The freely available data set includes a comparison of almost 1,000 cancer cell lines’ responses to 453 licensed and experimental drugs
The Genomics of Drug Sensitivity in Cancer project has released the results of four years of data gathering and exploration set to power genetic research into cancer treatment worldwide.
The freely available data set includes a comparison of almost 1,000 cancer cell lines’ responses to 453 licensed and experimental drugs.
The project, led by researchers at the Wellcome Sanger Institute (UK) and Massachusetts General Hospital (US), builds on the previous six years’ study and practically doubles the volume of new data available on the website—the largest public dataset of its kind in the world.
Project co-lead and group leader at the Wellcome Sanger Institute, Mathew Garnett, commented: “We are delighted that we have been able to create, and release, this valuable data to the global cancer research community. Our Genomics of Drug Sensitivity in Cancer database is the world’s largest repository for information on how the underlying genomic landscape in a cancer influences its response to treatments. We hope it will provide new insights that will point to new ways to target and treat individual tumours.”
This new data release brings the amount of freely available, open-access data on the website to 453 cancer treatment compounds, 989 cancer cell lines, 494,973 genomic associations tested and 386,293 drug dose-response curves.
The previous study has already enabled discoveries that led to drug trials of PARP inhibitors in childhood bone cancer, directly contributed to drug development in the pharmaceutical industry and powered 70 research studies across the globe.
The datasets are accessed by more than 350 users each day, and this is set to increase with the new data release. The project team hope that this enhanced resource will help to power discoveries and therapeutic options for many years to come.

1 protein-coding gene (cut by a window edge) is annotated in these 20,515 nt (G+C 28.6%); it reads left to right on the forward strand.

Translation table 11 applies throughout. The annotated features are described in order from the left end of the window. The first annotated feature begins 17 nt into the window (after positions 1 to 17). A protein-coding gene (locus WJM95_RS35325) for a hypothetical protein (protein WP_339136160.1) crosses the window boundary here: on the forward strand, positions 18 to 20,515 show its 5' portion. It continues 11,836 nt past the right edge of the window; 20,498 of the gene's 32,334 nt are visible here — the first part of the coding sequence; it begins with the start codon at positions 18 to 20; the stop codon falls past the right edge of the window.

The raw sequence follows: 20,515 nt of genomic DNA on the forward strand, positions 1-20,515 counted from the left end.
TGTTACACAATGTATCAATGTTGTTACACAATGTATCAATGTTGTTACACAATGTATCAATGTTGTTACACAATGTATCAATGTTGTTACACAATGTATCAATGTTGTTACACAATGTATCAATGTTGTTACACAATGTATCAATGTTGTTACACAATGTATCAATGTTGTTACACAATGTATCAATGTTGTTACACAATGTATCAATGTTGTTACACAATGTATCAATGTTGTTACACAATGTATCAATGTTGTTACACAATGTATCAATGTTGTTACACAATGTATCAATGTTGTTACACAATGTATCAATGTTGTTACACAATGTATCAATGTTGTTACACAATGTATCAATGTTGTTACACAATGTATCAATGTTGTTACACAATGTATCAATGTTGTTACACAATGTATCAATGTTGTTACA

The Genomics of Drug Sensitivity in Cancer project is a pioneering public-private partnership funded by Wellcome. The project combines samples of hospital patients’ cancer cell lines with licensed and experimental cancer drugs from pharmaceutical companies and applies in-depth observation and genetic analysis to identify how the underlying changes in a person’s DNA affect how they will respond to treatment.
The ultimate goal is to identify biomarkers that could be used in the clinic to determine which drugs will work best to treat a patient’s cancer, based on the tumour’s genetic profile.
Working together, the Wellcome Sanger Institute and the Center for Molecular Therapeutics have investigated samples from 30 different adult and paediatric cancers. The tumour types include blood cancers and solid tumours, primary and metastatic, common and rare.
The novel data offers a rich resource with opportunities for cancer scientists to discover more about how cancer cells work, how they respond to treatment, and generate new therapeutics and drug combinations.
Now part of the Cancer Dependency Map (Cancer DepMap) project, the dataset is available on the www.cancerrxgene.org website.
The team have further data releases planned for the near future.